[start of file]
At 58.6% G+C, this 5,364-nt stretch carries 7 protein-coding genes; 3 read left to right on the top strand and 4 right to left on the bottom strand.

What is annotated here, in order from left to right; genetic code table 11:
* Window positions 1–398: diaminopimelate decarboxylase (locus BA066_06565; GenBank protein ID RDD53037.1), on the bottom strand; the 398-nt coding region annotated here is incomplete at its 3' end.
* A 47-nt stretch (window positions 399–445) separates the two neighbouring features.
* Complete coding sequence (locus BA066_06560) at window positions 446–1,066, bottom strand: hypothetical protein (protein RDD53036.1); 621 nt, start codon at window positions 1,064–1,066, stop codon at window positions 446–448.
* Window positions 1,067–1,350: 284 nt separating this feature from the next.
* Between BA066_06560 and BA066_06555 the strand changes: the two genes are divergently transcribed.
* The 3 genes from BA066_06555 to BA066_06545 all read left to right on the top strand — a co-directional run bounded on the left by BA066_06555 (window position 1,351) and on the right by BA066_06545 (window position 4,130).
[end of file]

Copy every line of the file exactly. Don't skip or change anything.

At 58.6% G+C, this 5,364-nt stretch carries 7 protein-coding genes; 3 read left to right on the top strand and 4 right to left on the bottom strand.

What is annotated here, in order from left to right; genetic code table 11:
* Window positions 1–398: diaminopimelate decarboxylase (locus BA066_06565; GenBank protein ID RDD53037.1), on the bottom strand; the 398-nt coding region annotated here is incomplete at its 3' end.
* A 47-nt stretch (window positions 399–445) separates the two neighbouring features.
* Complete coding sequence (locus BA066_06560) at window positions 446–1,066, bottom strand: hypothetical protein (protein RDD53036.1); 621 nt, start codon at window positions 1,064–1,066, stop codon at window positions 446–448.
* Window positions 1,067–1,350: 284 nt separating this feature from the next.
* Between BA066_06560 and BA066_06555 the strand changes: the two genes are divergently transcribed.
* The 3 genes from BA066_06555 to BA066_06545 all read left to right on the top strand — a co-directional run bounded on the left by BA066_06555 (window position 1,351) and on the right by BA066_06545 (window position 4,130).